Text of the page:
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The Role of Fentanyl in the Opioid Epidemic

a person looks sad after learning about fentanyl and the opioid epidemic

The opioid epidemic is nothing new at this point. However, the recent popularity of fentanyl has only escalated the problem. Fentanyl and the opioid epidemic kill more people now than ever before.

At Northpoint Recovery, we understand how strong the pull of opioids can be. We also know that recovery is possible, no matter how deep you are in your addiction. Our team of compassionate and knowledgeable professionals is here to guide you every step of the way. Learn more about our fentanyl addiction treatment by calling 888.296.8976.

What Is Fentanyl?

Fentanyl is a fast-acting, powerful opioid used to treat severe pain. It is a potent synthetic opioid analgesic similar to morphine but is 50 to 100 times stronger. It relieves acute and chronic pain by attaching to opioid receptor sites in the brain, which control how the body processes pain. When used as prescribed, fentanyl is typically only given to people in the advanced stages of cancer or some other terminal illness. It is also used as an anesthetic for surgical procedures. Fentanyl should only be used in extreme cases when prescribed by a doctor. However, many people abuse this drug illegally and purchase fentanyl on the black market. It is known on the street as:

  • Tango and Cash
  • China White
  • Jackpot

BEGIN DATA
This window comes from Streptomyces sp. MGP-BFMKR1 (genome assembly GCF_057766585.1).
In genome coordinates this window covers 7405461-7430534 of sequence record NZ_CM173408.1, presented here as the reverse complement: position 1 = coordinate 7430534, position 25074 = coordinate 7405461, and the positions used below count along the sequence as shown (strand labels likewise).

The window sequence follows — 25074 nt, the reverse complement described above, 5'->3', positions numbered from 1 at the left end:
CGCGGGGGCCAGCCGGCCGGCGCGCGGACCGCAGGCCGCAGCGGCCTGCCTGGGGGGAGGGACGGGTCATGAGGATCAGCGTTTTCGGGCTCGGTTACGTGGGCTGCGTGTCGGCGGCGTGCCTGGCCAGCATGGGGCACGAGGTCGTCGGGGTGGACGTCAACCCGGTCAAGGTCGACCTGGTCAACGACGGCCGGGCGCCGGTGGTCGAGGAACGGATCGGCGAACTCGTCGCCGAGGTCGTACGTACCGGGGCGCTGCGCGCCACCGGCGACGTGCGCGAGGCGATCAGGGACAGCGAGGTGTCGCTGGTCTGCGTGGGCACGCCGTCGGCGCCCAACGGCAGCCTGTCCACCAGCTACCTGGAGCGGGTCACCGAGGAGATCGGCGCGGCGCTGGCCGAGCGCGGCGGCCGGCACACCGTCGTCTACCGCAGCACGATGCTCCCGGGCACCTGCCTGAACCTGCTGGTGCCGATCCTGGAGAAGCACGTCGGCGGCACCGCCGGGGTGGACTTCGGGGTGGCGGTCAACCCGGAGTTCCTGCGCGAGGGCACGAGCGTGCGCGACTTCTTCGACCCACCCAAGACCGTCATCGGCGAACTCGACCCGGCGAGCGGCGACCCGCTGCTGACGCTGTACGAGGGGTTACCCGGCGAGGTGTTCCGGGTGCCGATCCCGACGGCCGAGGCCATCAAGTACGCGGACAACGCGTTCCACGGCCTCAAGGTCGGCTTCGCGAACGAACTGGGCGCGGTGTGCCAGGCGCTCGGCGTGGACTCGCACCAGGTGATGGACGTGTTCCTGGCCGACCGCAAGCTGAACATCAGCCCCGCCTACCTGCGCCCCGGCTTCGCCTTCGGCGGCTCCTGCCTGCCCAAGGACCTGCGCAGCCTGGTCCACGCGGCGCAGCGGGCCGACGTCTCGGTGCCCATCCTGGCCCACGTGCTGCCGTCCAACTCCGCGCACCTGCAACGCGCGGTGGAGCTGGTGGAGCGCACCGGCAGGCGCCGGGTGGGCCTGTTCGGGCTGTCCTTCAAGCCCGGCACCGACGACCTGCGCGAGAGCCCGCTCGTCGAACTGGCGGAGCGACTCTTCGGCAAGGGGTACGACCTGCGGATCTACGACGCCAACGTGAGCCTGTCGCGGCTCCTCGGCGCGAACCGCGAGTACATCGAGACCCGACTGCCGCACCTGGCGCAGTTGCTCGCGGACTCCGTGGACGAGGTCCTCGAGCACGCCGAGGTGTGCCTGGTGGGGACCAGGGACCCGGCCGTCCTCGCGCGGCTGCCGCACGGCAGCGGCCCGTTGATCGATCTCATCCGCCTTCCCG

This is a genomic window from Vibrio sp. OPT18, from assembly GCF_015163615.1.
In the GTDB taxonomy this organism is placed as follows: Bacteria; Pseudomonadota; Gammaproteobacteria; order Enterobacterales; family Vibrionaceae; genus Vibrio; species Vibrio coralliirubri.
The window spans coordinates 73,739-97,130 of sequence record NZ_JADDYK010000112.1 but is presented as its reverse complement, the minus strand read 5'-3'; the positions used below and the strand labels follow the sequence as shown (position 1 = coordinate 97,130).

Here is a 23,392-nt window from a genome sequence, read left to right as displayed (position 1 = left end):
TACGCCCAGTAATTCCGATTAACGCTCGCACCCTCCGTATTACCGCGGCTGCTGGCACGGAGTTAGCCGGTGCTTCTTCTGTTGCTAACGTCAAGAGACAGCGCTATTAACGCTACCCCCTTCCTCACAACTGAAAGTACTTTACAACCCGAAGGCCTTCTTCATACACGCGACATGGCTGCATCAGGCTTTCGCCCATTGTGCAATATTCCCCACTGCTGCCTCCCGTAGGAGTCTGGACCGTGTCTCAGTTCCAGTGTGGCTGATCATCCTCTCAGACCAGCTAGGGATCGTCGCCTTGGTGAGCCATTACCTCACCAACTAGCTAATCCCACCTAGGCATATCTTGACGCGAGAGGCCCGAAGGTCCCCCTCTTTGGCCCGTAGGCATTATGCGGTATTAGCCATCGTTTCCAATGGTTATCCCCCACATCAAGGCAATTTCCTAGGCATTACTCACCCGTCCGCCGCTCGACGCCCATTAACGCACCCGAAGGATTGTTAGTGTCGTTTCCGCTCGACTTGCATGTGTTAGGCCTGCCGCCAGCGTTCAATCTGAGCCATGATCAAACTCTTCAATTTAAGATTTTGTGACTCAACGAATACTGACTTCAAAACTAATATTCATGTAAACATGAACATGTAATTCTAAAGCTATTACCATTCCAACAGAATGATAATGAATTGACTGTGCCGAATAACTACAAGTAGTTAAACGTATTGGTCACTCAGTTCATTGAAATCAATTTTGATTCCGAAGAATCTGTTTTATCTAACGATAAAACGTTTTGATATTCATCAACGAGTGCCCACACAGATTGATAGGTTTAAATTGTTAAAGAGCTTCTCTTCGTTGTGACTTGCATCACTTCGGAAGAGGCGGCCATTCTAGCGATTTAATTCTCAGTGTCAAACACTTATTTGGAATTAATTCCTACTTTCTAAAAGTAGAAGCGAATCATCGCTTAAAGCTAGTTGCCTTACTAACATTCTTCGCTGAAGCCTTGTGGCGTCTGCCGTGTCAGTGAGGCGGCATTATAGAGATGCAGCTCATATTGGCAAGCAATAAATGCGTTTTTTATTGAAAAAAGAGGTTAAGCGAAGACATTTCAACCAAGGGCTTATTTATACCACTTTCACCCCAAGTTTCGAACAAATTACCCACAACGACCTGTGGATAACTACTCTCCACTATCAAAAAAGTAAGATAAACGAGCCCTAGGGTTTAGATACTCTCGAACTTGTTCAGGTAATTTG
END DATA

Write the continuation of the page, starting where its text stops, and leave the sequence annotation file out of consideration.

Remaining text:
• Friend
  • Apache
  • China Girl
  • Dance Fever
  • Goodfella
  • TNT

Fentanyl and Opioid Deaths

Opioid addiction is scourging the United States, and fentanyl is a major player in the number of opioid-related deaths in the country. By now, most Americans have heard that the country is experiencing an opioid addiction epidemic. Here are some statistics that put fentanyl and the opioid epidemic problem into perspective:

  • In 2015, there were 6.5 million fentanyl prescriptions dispensed in the U.S.
  • In 2016, more people died from a drug overdose than in any other year. Fentanyl is largely to blame for this statistic.
  • The rate of fatal fentanyl overdoses increased by at least 88% every year between 2013 and 2016.
  • Over 1,000 people are treated in emergency departments for misusing prescription opioids every single day. Many of these are fentanyl cases.
  • An average of 115 Americans die every day from an opioid overdose. Fentanyl is responsible for many of these deaths.
  • Of the more than 60,000 drug overdose deaths in 2016, about 66% involved an opioid drug, including fentanyl.
  • From 2000 to 2016, more than 600,000 people died from drug overdoses—most of these involved opioids, including fentanyl.
  • In 2016, the number of overdose deaths involving opioids (including prescription opioids like Fentanyl and heroin) was five times higher than in 1999.
  • The economic cost of the opioid crisis in 2016 was $504 billion.

While many opioid-related deaths involve heroin and prescription opioids like hydrocodone and oxycodone, addiction experts seem to be most concerned about fentanyl. The drug has exploded onto the U.S. drug scene and is causing an increasing number of opioid-related overdose deaths, largely due to illegally manufactured fentanyl.

Illegally Manufactured Drugs Are Largely to Blame For Fentanyl Deaths